Two Townshend Elementary School students sit at a table.
Howard Weiss-Tisman / VPR

As School Boards Write Budgets, Community Debate Over Education Spending Continues

State government almost shut down earlier this year, and the fight was largely over education funding. And all of those debates in Montpelier, and negotiations over taxes and education costs? They’re all rooted in the decisions that local school boards make around this time of year.

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New From Brave Little State

Angela Evancie / VPR

What's It Like To Hike The Long Trail?

The 272-mile Long Trail follows Green Mountain ridgelines from one end of Vermont to another. So what’s it like to hike the whole thing?

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A Keurig Dr. Pepper sign in Waterbury, Vermont.
Henry Epp / VPR

Over the last 20 years, the state of Vermont has authorized more than $10 million in payments to Keurig Green Mountain, Inc.

The company, known for its K-Cup pods, is just one of many Vermont businesses that have used state incentive programs aimed at creating jobs. But exactly how much money Keurig received and what the company did with it is shrouded in secrecy.

The NBC studios sign at night in Manhattan, that also says Rainbow Room and Observation Deck.
canbedone / iStock

Saturday Night Live made some fun of Vermont last weekend, with a sketch featuring a group of Southern white nationalists who discuss where to find a “Caucasian paradise.” The skit contrasts Vermont’s liberal, bucolic image with some uncomfortable realities, and was welcomed by people inside and out of the state.

The Vermont Ethics Commission says Gov. Phil Scott has violated the state’s code of ethics by maintaining an ongoing financial relationship with a company that does business with the state.

Bess O'Brien's latest film focuses on the lives of five Vermonts returning to their communities after leaving prison.
Kingdom County Productions, Courtesy

Filmmaker Bess O'Brien's new documentary, Coming Home, follows the lives of five Vermonters released from jail who enter a CoSA — Circle of Support and Accountability — to help with their transition back into their community. We learn about the program, the film and the lives of those involved in CoSAs.

A welcome to Island Pond sign outside by a road.
Peter Hirschfeld / VPR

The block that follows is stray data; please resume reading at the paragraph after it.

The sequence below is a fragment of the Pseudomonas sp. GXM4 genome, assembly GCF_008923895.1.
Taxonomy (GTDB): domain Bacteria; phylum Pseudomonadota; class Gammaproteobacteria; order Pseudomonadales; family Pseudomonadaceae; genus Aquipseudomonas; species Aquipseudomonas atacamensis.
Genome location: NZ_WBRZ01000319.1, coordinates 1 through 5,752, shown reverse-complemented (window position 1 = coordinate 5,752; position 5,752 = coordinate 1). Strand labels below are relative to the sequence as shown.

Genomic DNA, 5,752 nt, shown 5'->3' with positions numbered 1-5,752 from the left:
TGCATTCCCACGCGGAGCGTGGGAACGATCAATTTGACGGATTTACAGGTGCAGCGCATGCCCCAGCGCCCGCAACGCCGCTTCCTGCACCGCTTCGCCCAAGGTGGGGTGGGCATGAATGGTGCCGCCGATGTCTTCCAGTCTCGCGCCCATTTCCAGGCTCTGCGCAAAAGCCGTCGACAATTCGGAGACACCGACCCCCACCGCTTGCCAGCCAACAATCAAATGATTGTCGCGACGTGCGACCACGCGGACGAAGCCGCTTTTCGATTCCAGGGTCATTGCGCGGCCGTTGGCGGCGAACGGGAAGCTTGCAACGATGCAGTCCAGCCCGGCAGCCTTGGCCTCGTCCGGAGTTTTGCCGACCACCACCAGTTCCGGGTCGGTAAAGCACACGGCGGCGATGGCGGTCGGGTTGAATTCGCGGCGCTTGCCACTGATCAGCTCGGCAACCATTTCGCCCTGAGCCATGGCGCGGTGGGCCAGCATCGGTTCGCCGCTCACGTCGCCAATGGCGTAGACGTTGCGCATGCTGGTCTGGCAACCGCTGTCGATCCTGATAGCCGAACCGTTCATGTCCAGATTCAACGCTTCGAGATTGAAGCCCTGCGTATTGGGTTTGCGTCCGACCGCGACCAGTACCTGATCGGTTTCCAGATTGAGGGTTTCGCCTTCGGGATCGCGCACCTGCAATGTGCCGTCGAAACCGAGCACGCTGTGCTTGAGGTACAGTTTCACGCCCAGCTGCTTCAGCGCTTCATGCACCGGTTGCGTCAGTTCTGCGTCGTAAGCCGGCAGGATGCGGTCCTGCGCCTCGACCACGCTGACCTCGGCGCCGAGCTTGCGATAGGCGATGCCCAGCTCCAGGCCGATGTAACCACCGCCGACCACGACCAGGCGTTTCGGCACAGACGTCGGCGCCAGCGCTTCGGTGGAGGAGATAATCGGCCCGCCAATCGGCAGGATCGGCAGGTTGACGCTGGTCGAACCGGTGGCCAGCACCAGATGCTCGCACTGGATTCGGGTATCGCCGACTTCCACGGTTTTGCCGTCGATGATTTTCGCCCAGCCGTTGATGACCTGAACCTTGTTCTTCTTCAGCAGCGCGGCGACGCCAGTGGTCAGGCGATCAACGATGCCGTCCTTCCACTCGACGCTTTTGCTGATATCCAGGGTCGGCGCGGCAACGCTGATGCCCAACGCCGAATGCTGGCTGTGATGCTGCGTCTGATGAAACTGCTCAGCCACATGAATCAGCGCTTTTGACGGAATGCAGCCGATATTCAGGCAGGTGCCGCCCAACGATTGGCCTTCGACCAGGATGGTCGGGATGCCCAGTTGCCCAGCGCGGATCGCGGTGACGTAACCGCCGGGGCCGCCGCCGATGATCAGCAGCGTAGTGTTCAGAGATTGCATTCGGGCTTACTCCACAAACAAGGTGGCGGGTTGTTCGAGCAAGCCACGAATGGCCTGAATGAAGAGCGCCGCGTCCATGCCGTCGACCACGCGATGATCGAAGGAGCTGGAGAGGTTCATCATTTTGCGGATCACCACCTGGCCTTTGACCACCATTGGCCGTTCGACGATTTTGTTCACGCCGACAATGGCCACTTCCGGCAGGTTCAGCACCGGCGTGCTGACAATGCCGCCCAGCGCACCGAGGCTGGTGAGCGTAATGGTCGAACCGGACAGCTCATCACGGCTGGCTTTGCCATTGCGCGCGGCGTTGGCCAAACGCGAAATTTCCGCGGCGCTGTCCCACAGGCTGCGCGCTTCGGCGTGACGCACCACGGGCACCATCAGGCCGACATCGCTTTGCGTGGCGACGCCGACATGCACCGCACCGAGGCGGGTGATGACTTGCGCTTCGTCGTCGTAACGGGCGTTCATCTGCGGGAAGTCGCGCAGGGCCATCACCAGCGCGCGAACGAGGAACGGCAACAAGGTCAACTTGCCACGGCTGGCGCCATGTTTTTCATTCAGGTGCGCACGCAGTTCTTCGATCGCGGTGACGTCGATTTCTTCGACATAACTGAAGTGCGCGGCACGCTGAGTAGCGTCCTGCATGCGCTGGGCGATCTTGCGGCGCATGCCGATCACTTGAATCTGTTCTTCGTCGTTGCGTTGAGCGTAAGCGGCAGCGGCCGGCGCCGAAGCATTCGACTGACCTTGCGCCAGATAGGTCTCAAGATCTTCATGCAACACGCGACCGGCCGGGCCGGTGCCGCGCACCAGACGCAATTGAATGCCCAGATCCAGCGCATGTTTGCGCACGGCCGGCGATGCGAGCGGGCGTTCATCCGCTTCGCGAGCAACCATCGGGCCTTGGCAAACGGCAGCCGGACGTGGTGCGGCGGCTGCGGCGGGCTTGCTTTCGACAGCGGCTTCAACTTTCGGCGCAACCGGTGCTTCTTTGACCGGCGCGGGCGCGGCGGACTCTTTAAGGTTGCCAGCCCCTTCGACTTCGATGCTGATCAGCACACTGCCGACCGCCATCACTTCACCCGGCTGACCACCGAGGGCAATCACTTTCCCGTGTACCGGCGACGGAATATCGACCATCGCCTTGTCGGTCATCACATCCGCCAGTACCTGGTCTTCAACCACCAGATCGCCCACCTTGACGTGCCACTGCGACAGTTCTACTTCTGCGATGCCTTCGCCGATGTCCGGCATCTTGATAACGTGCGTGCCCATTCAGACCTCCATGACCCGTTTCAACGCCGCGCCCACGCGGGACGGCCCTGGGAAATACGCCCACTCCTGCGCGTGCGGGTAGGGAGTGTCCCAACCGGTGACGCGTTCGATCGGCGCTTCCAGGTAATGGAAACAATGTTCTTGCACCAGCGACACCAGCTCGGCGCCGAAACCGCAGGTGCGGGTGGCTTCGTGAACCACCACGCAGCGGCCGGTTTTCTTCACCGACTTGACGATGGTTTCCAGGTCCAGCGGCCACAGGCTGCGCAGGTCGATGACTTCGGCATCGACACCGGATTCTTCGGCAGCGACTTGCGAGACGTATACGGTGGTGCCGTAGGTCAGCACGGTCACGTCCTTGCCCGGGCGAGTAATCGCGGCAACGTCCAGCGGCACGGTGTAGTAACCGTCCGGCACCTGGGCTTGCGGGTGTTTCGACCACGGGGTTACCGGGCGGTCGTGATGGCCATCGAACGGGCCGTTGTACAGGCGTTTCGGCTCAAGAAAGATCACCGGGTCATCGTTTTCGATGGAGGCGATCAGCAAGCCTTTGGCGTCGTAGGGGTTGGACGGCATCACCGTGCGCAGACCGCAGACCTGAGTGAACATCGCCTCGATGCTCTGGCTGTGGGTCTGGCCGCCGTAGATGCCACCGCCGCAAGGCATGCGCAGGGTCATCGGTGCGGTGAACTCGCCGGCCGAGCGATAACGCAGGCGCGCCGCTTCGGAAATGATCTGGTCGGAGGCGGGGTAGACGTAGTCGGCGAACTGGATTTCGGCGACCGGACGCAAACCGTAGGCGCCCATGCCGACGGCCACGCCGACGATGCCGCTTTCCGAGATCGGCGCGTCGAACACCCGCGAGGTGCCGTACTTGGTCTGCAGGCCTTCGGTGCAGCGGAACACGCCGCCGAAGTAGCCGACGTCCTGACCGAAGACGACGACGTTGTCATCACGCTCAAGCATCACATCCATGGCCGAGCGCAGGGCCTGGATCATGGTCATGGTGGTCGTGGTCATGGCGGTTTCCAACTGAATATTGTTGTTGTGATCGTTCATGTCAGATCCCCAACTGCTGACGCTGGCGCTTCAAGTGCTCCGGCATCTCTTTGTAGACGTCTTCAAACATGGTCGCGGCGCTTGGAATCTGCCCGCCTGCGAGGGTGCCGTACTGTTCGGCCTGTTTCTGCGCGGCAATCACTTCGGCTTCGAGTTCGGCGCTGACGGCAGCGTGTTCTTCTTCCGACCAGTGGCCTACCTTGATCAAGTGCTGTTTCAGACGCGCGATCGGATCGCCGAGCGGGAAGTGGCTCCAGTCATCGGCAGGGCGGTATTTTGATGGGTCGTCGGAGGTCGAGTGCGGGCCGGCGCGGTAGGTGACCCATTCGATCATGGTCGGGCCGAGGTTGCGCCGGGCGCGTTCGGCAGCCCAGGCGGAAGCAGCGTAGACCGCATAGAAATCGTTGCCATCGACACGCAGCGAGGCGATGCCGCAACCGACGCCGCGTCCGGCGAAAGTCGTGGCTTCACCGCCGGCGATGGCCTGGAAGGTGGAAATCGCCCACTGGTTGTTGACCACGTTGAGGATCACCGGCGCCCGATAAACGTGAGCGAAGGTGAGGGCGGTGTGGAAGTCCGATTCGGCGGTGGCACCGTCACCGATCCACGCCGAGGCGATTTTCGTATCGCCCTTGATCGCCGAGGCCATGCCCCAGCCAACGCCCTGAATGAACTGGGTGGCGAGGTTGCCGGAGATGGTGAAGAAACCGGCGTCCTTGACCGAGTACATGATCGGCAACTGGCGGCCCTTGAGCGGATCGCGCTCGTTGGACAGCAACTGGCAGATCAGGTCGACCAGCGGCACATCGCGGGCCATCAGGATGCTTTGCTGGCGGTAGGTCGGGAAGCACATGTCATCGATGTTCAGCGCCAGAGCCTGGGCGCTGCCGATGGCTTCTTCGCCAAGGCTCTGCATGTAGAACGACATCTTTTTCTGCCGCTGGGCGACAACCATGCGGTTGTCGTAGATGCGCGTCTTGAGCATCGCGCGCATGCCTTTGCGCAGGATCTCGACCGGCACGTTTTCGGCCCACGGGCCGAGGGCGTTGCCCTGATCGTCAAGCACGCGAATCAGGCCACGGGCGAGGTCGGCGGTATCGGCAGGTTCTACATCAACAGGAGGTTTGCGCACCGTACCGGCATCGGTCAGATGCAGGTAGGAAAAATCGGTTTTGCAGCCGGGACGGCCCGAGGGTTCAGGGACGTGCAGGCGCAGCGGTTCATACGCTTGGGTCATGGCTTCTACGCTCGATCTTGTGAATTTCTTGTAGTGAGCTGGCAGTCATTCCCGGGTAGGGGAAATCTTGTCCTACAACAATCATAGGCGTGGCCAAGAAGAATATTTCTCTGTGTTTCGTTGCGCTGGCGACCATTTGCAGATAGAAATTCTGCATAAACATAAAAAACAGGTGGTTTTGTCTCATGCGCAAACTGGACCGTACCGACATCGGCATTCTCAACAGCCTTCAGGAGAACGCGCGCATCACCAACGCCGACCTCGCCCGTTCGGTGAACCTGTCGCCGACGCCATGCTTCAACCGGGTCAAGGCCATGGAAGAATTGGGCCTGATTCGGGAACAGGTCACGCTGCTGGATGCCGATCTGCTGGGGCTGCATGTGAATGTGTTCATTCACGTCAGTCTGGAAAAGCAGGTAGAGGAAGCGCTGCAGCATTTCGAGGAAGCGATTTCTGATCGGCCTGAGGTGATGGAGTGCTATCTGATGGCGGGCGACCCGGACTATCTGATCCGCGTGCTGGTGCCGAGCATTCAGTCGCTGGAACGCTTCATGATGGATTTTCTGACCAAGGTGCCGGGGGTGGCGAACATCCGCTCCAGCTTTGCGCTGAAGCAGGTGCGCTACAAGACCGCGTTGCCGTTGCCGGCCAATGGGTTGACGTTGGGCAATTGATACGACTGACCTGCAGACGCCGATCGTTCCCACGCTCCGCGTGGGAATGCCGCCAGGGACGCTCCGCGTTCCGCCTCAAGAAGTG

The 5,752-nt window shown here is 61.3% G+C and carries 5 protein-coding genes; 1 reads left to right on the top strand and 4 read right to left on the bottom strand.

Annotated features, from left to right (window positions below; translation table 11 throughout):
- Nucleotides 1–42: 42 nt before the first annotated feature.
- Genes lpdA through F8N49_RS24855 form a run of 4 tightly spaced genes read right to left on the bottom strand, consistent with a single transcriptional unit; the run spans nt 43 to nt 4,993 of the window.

Vermonters consistently rank jobs, the economy and cost of living as the biggest issues facing the state, which is why candidates running for political office right now spend so much time talking about them.

For people living in the most rural parts of Vermont, however, economic livelihood is even harder to come by

The VPR Vermont PBS Debates logo, with the text and a green border and two green microphones.
Kyle Blair / Vermont PBS

VPR and Vermont PBS have partnered to present a series of debates ahead of the 2018 general election — and we want to know what questions you have for some of the candidates running for statewide office.

Updated at 5:45 p.m. ET

Amazon will pay all of its U.S. employees a minimum of $15 an hour, more than double the federal minimum wage of $7.25. The retail giant, run by the world's richest man, was criticized earlier this year after revealing its workers' median pay was $28,446.

Amazon says the new rate will go into effect on Nov. 1, covering all of its full-time, part-time, temporary and seasonal employees in the U.S.

Garrison Keillor
Jim Mone / Associated Press File

Update 10:00 p.m. A fundraiser for the Burlington Book Festival featuring public radio personality Garrison Keillor has been cancelled after public backlash.

Profile headshot of Gov. Phil Scott.
Angela Evancie / VPR/file

Incumbent Republican Gov. Phil Scott is running for a second two-year term, going up against a number of challengers including Democratic nominee Christine Hallquist. We're talking to Scott as part of our series of interviews with major party candidates for statewide office.

State officials say the proposed trade deal between the U.S. and Canada could boost milk prices for Vermont farmers, by opening up the Canadian market to increased U.S. dairy exports.
Ric Cengeri / VPR file

State officials say the proposed new rules for cross-border commerce between the United States and Canada could be good news for Vermont dairy farmers.

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a school shooting that didn't happen, and the surprising things that did

More than 50 commentators provide perspective and opinion about current events, topics of interest, and often showcase the work of writers and storytellers.

The VPR - Vermont PBS Debates

VPR and Vermont PBS are collaborating on a series of four debates this month. View the full schedule and submit your questions for the candidates.

A 5-part podcast about a school shooting that didn't happen, and the surprising things that did.

The Latest From But Why: A Podcast For Curious Kids

Our bodies are made up of cells. Cancer happens when cells divide out of control.
JackBlack3D / istock

Why Do People Get Cancer?

A cancer diagnosis can be scary, and for kids it can be bewildering. We've gotten some questions about cancer and in this episode we answer them with Dr. Donald Small, director of pediatric oncology at Johns Hopkins School of Medicine. We answer how people get sick when it's not caused by germs, how people get cancer, and why cancer "does not have a cure." There's nothing graphic or scary in this episode, but adults may want to give this episode a listen if cancer is something your littles have been dealing with.

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